So, why are publishers more enthusiastic about Handbooks than straightforward edited volumes? I think the main reason is that handbooks approximate an academic journal but in book form: handbooks can be framed as ‘must have’ publications, the absence of which reflects badly on a library and which, if linked into a series of similar Handbooks across cognate areas, as was the one that I edited, can generate linked sales for archival purposes. As such Handbooks, like some journals, can be priced at levels that can be off-putting to the individual buyer: they are akin to an academic brand, an essential resource that must adorn the stacks of any decent University library.

To be sure, if the editors of Handbooks do their jobs properly, then their higher desirability compared to run of the mill edited volumes, which can be idiosyncratic and of variable quality, also comes from their curatory function. We managed to get a wonderful collection of authors who were willing to contribute chapters and, having contributed as an invited author myself to various Handbooks in the past, there can be a degree of esteem and prestige in receiving such an invitation to contribute, and a willingness to write for a book that may become a key reference within a discipline.

In accepting the brief to produce a Handbook on economic geography, my fellow editors and I were well aware that we were entering a market already populated by early movers in the form of The Oxford Handbook of Economic Geography (Clark et al, 2000) and A Companion to Economic Geography (Sheppard and Barnes, 2000), so we wanted to try and create something distinctive. The route we chose was to explore the contingent and contextual nature of research in economic geography, and to explore the economic geography ‘problematic’ through time and space. This was an interesting if challenging project. It was collaborative, a process which I always enjoy, working with people whose research I respect and admire. If we judge the success of the project by the reviews the book has received, then it was reasonably successful and reviewers appreciated the way the book was structured to reflect different types of economic geography research. But this carefully constructed structure was also a weakness, in the development process at least, because as all editors know, a multi-authored, multi-chapter project such as this – there were 25 chapters in all – only moves as fast as the slowest authors. Some of the originally commissioned authors dropped out, for all kinds of reasons, and in some cases their replacements did too. Due to the structure, we opted to replace rather than cut. This had some impact on the distribution of contributors, and reviewers rightly highlighted how skewed the contributions were towards Anglo-American geography, and this would need to be addressed if there was ever to be second edition.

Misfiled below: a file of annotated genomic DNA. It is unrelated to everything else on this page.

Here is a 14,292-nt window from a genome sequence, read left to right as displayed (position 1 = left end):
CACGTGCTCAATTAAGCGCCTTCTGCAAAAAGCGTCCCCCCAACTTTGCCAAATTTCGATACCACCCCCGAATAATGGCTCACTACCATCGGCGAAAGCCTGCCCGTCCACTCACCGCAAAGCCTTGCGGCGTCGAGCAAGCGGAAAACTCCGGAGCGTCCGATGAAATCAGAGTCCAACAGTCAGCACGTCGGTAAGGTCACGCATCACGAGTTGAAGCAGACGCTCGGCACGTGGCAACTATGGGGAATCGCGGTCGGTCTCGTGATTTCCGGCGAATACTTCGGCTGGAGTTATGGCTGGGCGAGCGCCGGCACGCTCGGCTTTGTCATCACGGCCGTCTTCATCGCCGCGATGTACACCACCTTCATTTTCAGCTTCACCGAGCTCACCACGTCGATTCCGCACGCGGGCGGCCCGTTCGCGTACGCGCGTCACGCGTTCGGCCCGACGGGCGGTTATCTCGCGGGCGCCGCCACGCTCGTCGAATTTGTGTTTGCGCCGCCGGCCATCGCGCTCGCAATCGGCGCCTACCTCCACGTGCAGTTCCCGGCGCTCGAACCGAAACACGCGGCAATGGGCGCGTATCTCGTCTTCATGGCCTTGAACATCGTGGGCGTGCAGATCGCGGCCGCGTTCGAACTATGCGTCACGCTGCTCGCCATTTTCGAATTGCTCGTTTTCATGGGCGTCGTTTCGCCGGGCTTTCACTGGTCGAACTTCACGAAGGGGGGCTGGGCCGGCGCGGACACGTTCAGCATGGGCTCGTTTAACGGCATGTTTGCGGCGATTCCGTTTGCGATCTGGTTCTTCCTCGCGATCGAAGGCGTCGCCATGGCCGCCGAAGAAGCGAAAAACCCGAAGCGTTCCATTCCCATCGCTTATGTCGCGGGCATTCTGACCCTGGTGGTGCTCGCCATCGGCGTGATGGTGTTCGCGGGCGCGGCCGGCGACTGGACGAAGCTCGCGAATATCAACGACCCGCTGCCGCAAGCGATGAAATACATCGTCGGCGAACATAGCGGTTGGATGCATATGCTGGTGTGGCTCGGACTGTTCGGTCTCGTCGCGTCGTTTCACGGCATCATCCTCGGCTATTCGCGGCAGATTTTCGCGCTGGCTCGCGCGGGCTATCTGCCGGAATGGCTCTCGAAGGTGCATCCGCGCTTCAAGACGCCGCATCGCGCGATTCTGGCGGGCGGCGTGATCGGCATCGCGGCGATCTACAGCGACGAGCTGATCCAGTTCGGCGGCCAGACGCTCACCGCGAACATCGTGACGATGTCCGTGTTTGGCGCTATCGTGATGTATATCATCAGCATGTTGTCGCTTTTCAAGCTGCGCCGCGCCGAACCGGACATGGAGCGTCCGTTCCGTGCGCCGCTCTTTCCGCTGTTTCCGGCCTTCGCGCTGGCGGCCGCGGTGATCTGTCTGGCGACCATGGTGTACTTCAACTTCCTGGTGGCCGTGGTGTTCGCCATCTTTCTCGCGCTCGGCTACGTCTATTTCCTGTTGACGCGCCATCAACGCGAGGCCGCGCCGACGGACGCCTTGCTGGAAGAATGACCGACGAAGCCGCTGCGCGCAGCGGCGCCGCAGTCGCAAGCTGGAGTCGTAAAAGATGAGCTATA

However, I would have to think long and hard before taking on such a task or indeed of editing another Handbook. A project of this kind requires a careful balance between fitting all the components together and ensuring that it is delivered in a timely fashion. I think it safe to say that we erred more towards the former than the latter which means that this took a long time to complete, and then when we had finally closed the door on outstanding chapters, it took a good chunk of a period of research leave on my part to turn the manuscript into a manageable enough beast that the other editors could work on it. By then it had gone on so long that some of the authors that had delivered their chapters on time and to the brief we had given them rightly became restless about the disappearance of their chapters into a pre-production limbo.

Just as I sat down to write this, the publisher of the Handbook, SAGE, sent me royalty statements for the two books I have edited for them: the Handbook and Alternative Economic Spaces (Leyshon et al, 2003), and they confirm why publishers are keener on Handbooks than edited volumes. Even though Alternative Economic Spaces was published 10 years ago, accumulated royalties have still not covered the costs of contributors’ advances and indexing. Indeed, it looks like it will be at least another two years before it breaks even. However, after two years all such costs for the Handbook have been covered and the book is even generating modest editor royalties, which of course reflects a much higher royalty rate for the publisher. That’s why publishers like Handbooks, and that’s why they will continue to commission academics to edit them: they make money.

References

Clark GL, Gertler MP, and Feldman MP, eds, 2000, The Oxford Handbook of Economic Geography, Oxford University Press, Oxford.

Leyshon A, Lee R, McDowell L, and Sunley P, eds, 2011, The SAGE Handbook of Economic Geography, SAGE, London.

Leyshon A, Lee R, and Williams C, eds, Alternative Economic Spaces, SAGE, London.

Sheppard E and Barnes T, eds, 2000, A Companion to Economic Geography, Blackwell, Oxford.

[This commentary was commisioned by Päivi Oinas for a special section of Regional Studies, abd will be published shortly].

Mark Carney’s economic geography lesson